Bystanders held up phones as woman was raped on SEPTA train, police say
UPPER DARBY, Pa. - A woman was allegedly raped by a stranger on a commuter train in suburban Philadelphia in the presence of other riders who a police official said "should have done something."
Superintendent Timothy Bernhardt of the Upper Darby Police Department said officers were called to the 69th Street terminal around 10 p.m. Wednesday after the assault on the westbound train on the Market-Frankford Line.
An employee of the Southeastern Pennsylvania Transportation Authority who was in the vicinity as the train went past called police to report that "something wasn't right" with a woman aboard the train, Bernhardt said.
SEPTA police waiting at the next stop found the woman and arrested a man. The woman was taken to a hospital.
Bernhardt called the victim an "unbelievably strong woman" who provided police with a lot of information. She did not know her attacker, he said.
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"She’s on the mend," Bernhardt said. "Hopefully she will get through this."
The entire episode was captured on surveillance video that showed other people on the train at the time, Bernhardt said.
"There was a lot of people, in my opinion, that should have intervened; somebody should have done something," Bernhardt said. "It speaks to where we are in society; I mean, who would allow something like that to take place? So it’s troubling."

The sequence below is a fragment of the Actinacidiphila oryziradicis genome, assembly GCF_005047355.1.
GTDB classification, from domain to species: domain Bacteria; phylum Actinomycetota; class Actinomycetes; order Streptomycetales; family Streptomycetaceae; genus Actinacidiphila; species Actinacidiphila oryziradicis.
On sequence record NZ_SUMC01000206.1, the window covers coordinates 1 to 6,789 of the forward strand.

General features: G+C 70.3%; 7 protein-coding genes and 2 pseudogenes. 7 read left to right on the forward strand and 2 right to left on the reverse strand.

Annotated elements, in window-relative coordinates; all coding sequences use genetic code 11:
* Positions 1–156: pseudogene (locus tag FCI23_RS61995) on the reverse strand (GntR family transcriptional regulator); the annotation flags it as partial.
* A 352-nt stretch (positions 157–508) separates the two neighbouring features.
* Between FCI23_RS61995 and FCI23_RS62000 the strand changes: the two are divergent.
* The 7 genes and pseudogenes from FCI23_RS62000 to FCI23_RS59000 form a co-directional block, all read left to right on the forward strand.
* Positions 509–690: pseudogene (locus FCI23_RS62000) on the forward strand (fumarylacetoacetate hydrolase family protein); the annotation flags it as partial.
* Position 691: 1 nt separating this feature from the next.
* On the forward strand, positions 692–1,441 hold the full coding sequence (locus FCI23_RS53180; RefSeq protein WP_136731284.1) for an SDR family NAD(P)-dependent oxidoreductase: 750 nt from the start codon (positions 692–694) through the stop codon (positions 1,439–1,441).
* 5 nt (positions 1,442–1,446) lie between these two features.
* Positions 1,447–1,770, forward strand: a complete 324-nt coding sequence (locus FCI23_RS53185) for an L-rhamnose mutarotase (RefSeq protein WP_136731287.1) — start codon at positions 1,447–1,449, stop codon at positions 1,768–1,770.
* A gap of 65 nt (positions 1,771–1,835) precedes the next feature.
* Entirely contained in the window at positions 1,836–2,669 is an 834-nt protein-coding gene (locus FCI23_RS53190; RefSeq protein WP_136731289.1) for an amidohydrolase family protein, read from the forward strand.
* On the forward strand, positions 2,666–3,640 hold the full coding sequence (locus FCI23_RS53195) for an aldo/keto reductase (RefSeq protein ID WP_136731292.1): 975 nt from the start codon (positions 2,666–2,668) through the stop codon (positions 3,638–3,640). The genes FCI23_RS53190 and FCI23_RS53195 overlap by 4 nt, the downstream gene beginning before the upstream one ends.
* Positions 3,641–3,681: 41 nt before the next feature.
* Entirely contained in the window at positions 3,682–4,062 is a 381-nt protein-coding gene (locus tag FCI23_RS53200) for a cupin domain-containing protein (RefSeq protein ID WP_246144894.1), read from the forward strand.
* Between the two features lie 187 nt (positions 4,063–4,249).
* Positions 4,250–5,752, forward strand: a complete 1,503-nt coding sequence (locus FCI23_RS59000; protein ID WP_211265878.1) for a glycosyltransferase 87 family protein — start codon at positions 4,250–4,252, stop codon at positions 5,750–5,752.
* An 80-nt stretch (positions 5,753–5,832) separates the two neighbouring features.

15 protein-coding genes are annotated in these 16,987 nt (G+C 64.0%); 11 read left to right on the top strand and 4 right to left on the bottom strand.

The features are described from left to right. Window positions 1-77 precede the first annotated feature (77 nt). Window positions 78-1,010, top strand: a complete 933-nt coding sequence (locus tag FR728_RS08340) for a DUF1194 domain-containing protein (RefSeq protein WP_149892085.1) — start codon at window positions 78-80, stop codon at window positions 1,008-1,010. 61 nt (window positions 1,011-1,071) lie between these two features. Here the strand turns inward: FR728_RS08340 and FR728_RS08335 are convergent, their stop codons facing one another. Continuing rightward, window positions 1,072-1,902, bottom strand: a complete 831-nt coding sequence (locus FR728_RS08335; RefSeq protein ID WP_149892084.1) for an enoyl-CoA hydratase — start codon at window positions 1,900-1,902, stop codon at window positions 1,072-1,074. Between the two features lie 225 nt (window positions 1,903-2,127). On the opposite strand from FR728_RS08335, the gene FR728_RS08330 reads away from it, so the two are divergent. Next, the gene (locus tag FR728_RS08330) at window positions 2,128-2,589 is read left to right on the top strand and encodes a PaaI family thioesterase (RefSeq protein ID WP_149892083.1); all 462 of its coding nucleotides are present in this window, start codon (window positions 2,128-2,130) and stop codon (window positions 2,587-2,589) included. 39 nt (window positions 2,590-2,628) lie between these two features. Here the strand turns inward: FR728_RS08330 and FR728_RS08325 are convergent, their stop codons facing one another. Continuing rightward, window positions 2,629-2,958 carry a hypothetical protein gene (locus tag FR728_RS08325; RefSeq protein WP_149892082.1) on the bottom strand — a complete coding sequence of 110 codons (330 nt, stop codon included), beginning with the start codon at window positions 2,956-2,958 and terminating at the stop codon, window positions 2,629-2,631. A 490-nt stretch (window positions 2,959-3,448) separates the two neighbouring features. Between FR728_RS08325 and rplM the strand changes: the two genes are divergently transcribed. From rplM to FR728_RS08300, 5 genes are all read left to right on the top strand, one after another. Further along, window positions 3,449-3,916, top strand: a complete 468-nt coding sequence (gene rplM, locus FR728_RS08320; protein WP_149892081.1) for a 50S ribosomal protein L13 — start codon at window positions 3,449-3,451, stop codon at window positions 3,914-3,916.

Fiston Ngoy, 35, has been charged with rape, aggravated indecent assault and related counts, according to Delaware County court records. Bernhardt said he is known to both SEPTA and Upper Darby police.
35-year-old Fiston Ngoy is facing multiple charges after authorities say he sexually assaulted a woman on a SEPTA subway car as bystanders stood by.
"What we want is everyone to be angry and disgusted and to be resolute about making the system safer," SEPTA Police Chief Thomas J. Nestel III said at the news conference.
Nestel would not give an approximate number of witnesses and it was unclear from the affidavit how many passengers were present for those 40 minutes. Authorities have not released the surveillance video.
"I can tell you that people were holding their phone up in the direction of this woman being attacked," he said.
There were no calls made to 911 in Philadelphia. Nestel said police were still waiting for Delaware County 911, which covers the last two train stops, to determine if it received any calls.
Court documents don't list a defense attorney, and a listed number for him couldn't be found Saturday.
SEPTA issued a statement calling it a "horrendous criminal act" and urging anyone witnessing such a thing to report it to authorities.
"There were other people on the train who witnessed this horrific act, and it may have been stopped sooner if a rider called 911," the authority said.
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